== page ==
At one point, Mark did a demo for radio and was discouraged by some people he met at the time. Because he knew how to deejay, he always preferred to stay put in that.

When he left Afro-Carib in late 2014, Mark joined Juice FM. Dorris, who was a presenter at this station invited him to deejay for only one day on an evening show she did between 4 pm and 8 pm.

At this time, he was doing well on mixtapes and was not looking for radio at all. But when he received the invitation out of the blue, he agreed to take it up.

In that time, a German singer called Deena had a song with Radio and Weasel, ‘Mpanilira’ which was yet to be released. Dinah’s manager wanted Mark to play the song on the show and host the artist which Dorris also accepted. This show was filmed and that’s how Mark got hired.

After some time, he was told to always come only Fridays. They kept increasing the number of times he would be playing on the radio, started doing the show with Dorris from Monday to Friday, and gave him a show on Sunday two months later.

He thus transitioned to Record FM in late 2015. Record FM availed to him an opportunity to do a show in the morning which he took on, largely because he always wanted to work in the morning.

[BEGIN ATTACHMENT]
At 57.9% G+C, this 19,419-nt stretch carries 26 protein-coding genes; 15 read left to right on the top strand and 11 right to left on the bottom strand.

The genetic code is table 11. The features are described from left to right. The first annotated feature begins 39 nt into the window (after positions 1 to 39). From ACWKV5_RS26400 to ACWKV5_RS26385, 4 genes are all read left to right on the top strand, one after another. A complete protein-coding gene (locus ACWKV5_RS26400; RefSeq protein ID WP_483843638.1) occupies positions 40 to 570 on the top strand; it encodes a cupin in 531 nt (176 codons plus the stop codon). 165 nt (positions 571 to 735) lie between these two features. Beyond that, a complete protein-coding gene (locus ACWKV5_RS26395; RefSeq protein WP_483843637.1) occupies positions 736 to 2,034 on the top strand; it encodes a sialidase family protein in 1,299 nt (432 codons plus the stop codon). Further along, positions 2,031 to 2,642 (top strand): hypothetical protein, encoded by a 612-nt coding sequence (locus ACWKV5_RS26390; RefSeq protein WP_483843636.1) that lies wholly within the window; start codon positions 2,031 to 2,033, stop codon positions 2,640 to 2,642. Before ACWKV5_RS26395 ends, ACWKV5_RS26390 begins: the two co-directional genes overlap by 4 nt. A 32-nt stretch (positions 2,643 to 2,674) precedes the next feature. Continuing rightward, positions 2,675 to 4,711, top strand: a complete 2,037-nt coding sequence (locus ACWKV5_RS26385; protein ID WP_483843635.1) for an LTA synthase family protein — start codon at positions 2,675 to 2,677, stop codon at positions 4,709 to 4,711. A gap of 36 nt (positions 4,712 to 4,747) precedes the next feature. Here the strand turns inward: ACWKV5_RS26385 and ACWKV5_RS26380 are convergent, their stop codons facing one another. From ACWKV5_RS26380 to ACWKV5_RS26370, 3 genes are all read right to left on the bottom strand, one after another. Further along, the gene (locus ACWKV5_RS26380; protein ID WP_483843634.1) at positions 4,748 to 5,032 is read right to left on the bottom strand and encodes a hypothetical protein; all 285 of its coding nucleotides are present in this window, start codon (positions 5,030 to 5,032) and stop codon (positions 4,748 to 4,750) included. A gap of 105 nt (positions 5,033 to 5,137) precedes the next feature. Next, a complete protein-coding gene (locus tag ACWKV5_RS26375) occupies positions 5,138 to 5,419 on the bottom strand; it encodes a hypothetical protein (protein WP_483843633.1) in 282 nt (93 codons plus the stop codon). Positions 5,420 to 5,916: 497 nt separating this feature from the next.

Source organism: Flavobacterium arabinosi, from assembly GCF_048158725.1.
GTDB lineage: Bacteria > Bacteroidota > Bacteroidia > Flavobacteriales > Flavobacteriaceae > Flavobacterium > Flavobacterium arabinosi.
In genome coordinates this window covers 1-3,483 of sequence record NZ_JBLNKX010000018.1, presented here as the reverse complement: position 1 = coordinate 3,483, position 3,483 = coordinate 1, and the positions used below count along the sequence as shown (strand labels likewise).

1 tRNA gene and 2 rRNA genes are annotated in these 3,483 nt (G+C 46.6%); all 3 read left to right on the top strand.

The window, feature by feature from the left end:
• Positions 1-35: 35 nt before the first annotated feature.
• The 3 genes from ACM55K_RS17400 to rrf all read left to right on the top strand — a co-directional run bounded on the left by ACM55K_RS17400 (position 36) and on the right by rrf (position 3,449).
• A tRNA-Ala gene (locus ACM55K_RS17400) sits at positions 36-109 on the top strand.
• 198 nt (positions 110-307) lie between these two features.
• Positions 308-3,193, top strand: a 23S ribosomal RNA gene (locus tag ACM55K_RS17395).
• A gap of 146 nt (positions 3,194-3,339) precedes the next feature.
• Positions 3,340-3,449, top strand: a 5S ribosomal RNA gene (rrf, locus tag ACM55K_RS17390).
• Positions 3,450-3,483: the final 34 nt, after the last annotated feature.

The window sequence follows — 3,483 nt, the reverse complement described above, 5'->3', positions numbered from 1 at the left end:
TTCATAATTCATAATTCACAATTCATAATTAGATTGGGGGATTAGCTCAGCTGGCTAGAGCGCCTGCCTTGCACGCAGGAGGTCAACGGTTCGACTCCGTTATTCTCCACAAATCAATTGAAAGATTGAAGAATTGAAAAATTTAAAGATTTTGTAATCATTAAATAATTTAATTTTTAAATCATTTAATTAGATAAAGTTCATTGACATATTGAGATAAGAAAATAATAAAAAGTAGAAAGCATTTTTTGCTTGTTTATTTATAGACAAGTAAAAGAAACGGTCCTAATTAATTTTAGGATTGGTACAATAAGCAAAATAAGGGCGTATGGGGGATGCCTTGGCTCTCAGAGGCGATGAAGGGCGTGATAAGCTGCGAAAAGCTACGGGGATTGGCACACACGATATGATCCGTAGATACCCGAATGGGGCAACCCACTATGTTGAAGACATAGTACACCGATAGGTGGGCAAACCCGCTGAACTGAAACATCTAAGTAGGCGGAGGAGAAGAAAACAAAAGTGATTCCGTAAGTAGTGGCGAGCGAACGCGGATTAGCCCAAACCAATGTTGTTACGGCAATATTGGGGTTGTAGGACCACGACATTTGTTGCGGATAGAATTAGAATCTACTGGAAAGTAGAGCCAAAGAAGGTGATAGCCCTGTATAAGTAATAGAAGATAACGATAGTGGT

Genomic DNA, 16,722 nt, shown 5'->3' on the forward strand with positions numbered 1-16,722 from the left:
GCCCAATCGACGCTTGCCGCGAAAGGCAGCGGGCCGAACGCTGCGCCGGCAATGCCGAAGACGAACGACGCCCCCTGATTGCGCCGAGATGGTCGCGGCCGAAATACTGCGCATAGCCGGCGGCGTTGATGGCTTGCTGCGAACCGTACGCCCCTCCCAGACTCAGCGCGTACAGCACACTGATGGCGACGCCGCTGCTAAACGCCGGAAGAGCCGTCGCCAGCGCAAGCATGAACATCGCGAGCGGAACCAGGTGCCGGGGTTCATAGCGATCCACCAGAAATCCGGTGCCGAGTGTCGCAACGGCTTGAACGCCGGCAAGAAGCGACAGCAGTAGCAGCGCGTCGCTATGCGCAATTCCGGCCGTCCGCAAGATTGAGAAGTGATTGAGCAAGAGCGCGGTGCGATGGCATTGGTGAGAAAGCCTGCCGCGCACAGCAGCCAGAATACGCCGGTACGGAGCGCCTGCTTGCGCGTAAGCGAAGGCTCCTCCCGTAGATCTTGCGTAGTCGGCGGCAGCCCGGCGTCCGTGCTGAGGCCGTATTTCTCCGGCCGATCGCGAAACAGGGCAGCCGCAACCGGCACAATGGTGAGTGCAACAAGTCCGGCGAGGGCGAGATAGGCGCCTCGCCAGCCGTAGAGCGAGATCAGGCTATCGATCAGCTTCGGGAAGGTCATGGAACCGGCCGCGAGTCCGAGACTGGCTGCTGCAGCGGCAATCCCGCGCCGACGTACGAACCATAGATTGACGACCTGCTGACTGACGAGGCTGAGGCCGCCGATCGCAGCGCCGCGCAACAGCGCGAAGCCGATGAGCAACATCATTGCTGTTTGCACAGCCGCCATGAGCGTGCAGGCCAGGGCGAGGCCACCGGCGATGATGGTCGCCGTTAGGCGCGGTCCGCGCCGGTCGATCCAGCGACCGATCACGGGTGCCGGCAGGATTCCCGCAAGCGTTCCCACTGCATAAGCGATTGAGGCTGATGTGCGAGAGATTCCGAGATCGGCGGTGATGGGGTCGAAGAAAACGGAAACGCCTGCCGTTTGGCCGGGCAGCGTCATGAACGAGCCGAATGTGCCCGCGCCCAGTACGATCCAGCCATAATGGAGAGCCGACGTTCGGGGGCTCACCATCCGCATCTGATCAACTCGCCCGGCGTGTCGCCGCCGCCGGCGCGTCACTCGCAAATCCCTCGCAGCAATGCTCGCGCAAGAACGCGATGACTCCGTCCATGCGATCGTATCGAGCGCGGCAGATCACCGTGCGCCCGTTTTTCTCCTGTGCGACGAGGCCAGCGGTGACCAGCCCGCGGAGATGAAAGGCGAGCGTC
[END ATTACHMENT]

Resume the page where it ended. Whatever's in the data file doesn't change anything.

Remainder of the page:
Mark is one of the presenters of the UG-Breakfast show on 97.7 Record FM that airs from Monday to Friday.

Much as he works on radio, Mark says he never puts Demography aside. Since it is a morning show, it requires knowledge on current affairs, socioeconomics, reproductive health, sexuality and gender, sociology, anthropology; which all is in demography.

“I am not practicing Statistics professionally but I can’t escape it. It actually gives me an advantage in interpretation and analysis of situations especially on the show,” he says.

“I never go half-heartedly into something. I had many opportunities that were coming with statistics, even better than radio, but I would still turn them down even when I wasn’t making anything in radio,” he adds.

According to Mark, Radio has been rewarding to him. He never wakes up yearning for a public holiday to arrive or when he can take a breath because he enjoys what he does. He says radio is part of him and wakes up every morning knowing that he is going to do something that he likes.